Cultural Heritage Technical Note – Flood defence earthworks at Ruthven Barracks
Historic map analysis is used to determine whether the flood defence earthworks to the north of Ruthven Barracks at the Spey Crossing are “contemporaneous” (meaning existing at or occurring in the same period of time) with the construction and operation of the barracks, or are later additions.
We do this to see if they are considered as related under any Scheduled Monument / A Listed Building assessments. These assessments are a key part of the legally required Environmental Impact Assessment associated with engineering projects like the A9 Dualling. This could be used to support a geography or modern studies lesson.
Further information can be found here:
Website on Cultural Heritage Information
This website allows people to locate details of archaeological and historic sites held in Scotland’s national and local historic environment records. It shows what sites are historic around the A9 to give us more information letting us know if we can construct on that area. This information is used to see sites that may potentially be affected by the proposals in the area and so these can be avoided if there are any.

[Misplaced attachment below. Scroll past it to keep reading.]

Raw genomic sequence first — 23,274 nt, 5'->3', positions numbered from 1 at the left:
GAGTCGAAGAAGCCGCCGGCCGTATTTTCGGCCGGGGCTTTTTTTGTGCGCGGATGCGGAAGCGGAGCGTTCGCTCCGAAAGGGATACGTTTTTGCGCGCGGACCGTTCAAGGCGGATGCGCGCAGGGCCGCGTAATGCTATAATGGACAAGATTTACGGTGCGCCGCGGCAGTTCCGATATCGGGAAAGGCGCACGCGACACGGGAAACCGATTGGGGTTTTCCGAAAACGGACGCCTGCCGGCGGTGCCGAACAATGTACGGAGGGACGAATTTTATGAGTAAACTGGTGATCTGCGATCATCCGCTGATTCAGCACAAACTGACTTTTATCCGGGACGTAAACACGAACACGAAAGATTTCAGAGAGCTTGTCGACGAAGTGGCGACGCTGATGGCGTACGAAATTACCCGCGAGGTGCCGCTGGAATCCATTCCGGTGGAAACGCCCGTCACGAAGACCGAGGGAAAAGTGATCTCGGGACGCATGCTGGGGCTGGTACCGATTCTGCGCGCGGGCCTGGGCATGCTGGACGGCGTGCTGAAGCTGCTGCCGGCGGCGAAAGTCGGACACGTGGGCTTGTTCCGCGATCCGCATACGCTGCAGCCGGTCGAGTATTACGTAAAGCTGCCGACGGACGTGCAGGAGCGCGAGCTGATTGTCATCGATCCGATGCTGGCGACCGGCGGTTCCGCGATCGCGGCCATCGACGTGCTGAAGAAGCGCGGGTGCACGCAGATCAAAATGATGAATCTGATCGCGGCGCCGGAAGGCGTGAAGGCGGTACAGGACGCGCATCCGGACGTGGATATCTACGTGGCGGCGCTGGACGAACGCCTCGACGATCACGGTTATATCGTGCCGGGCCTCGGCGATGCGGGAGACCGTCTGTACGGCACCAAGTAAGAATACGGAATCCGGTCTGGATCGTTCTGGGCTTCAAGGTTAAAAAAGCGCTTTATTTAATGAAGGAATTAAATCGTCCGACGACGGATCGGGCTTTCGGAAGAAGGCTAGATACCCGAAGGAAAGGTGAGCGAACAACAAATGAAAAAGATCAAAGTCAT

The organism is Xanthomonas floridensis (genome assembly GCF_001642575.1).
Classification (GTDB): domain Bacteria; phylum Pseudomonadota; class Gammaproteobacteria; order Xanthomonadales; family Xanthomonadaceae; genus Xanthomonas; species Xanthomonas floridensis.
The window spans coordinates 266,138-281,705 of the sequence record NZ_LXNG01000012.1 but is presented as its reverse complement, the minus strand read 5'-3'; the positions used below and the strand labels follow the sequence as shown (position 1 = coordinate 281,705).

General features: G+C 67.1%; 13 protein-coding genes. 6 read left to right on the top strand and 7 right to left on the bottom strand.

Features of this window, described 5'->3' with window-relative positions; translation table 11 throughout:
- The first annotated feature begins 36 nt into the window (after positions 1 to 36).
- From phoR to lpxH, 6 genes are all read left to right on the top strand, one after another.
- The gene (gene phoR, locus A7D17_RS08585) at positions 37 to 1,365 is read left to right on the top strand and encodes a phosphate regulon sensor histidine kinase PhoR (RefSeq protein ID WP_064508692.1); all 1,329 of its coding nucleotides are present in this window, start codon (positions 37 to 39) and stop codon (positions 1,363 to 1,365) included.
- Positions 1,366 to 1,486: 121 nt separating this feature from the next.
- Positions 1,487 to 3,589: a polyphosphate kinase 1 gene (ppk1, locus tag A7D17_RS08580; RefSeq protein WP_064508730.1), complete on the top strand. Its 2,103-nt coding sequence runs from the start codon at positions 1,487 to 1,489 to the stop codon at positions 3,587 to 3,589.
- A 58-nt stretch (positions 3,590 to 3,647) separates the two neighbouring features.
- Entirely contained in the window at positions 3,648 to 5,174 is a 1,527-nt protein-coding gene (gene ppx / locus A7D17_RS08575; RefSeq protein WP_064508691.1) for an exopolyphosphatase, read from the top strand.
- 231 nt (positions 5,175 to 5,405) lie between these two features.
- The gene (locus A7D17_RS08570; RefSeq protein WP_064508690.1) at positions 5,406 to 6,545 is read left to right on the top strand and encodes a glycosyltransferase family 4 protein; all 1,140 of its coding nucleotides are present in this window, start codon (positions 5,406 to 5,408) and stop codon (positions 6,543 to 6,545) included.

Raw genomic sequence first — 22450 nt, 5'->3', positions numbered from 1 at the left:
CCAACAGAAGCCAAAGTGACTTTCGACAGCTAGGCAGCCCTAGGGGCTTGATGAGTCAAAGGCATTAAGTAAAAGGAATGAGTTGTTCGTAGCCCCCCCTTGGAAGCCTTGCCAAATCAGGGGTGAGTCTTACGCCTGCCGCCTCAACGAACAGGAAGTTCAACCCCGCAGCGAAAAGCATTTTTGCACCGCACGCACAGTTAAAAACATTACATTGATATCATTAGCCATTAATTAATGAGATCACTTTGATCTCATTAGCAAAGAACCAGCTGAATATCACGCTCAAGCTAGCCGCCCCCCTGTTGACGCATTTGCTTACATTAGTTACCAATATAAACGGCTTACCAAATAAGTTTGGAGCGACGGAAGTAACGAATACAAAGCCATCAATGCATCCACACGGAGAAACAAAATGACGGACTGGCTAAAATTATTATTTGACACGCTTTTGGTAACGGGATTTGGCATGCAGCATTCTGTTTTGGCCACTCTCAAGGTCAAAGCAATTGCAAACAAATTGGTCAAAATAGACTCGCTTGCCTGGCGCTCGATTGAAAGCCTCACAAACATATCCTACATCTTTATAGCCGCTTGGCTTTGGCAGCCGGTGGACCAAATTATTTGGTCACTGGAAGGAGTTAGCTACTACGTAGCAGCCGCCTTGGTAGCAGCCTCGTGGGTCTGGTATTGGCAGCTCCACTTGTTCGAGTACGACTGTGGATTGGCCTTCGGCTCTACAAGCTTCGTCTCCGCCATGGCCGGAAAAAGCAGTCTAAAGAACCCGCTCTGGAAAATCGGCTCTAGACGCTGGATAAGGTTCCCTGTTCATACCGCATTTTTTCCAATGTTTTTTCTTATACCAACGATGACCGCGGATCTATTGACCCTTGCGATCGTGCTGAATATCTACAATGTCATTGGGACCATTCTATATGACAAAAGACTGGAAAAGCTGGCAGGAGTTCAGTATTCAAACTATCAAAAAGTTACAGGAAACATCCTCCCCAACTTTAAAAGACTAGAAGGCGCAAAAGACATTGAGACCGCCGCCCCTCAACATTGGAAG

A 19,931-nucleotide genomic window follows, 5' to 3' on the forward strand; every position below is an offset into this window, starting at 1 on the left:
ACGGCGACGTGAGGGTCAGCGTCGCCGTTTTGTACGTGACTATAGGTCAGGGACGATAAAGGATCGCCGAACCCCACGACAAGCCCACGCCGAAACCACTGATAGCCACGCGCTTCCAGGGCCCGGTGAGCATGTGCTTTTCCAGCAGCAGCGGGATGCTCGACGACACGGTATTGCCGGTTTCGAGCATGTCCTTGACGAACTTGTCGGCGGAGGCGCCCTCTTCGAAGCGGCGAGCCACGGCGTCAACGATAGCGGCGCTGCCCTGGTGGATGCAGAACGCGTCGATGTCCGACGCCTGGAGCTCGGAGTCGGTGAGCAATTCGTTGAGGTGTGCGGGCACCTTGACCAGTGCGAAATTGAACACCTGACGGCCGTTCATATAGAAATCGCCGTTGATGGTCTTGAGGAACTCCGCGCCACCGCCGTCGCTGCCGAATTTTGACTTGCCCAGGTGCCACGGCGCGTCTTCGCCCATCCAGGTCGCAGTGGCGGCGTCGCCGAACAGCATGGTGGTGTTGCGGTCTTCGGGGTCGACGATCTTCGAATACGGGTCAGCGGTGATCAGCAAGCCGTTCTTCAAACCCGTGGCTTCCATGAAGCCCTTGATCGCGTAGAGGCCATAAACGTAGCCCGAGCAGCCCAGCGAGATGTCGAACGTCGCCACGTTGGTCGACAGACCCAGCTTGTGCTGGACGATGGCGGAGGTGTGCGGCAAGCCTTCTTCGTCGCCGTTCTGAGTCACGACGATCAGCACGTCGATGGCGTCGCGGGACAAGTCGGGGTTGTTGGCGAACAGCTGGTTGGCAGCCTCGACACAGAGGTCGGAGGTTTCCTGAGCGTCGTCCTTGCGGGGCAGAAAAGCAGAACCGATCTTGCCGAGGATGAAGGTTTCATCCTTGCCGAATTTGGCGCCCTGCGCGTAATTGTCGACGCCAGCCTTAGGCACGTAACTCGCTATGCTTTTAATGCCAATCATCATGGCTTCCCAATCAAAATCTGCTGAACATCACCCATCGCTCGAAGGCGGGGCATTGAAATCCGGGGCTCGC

Historic Environment Scotland PastMap
The link below connects to an interactive PastMap which displays all recognised cultural and historical assets in Scotland. Zoom into an area and the legend on the left hand side will activate. The legend contains listed buildings, canmores, scheduled monuments, designed landscapes, battlefields and other designated and non-designated cultural assets. Clicking on an asset provides a pop up box which lists the name, type, ID, and district council. Further information is provided by Royal Commission on the Ancient and Historical Monuments of Scotland (RCAHMS) or Historic Scotland and can be accessed within this box.
PastMap could be useful in supporting either geography or history lesson. History teachers could use map to show the different types of cultural assets and their historic significance. Geography teachers could use this in a lesson to support sustainability as cultural heritage is now considered a key construct in sustainability. Pupils could be asked to find designated assets within proximity to their home or school and be asked to find out why these assets are recognised.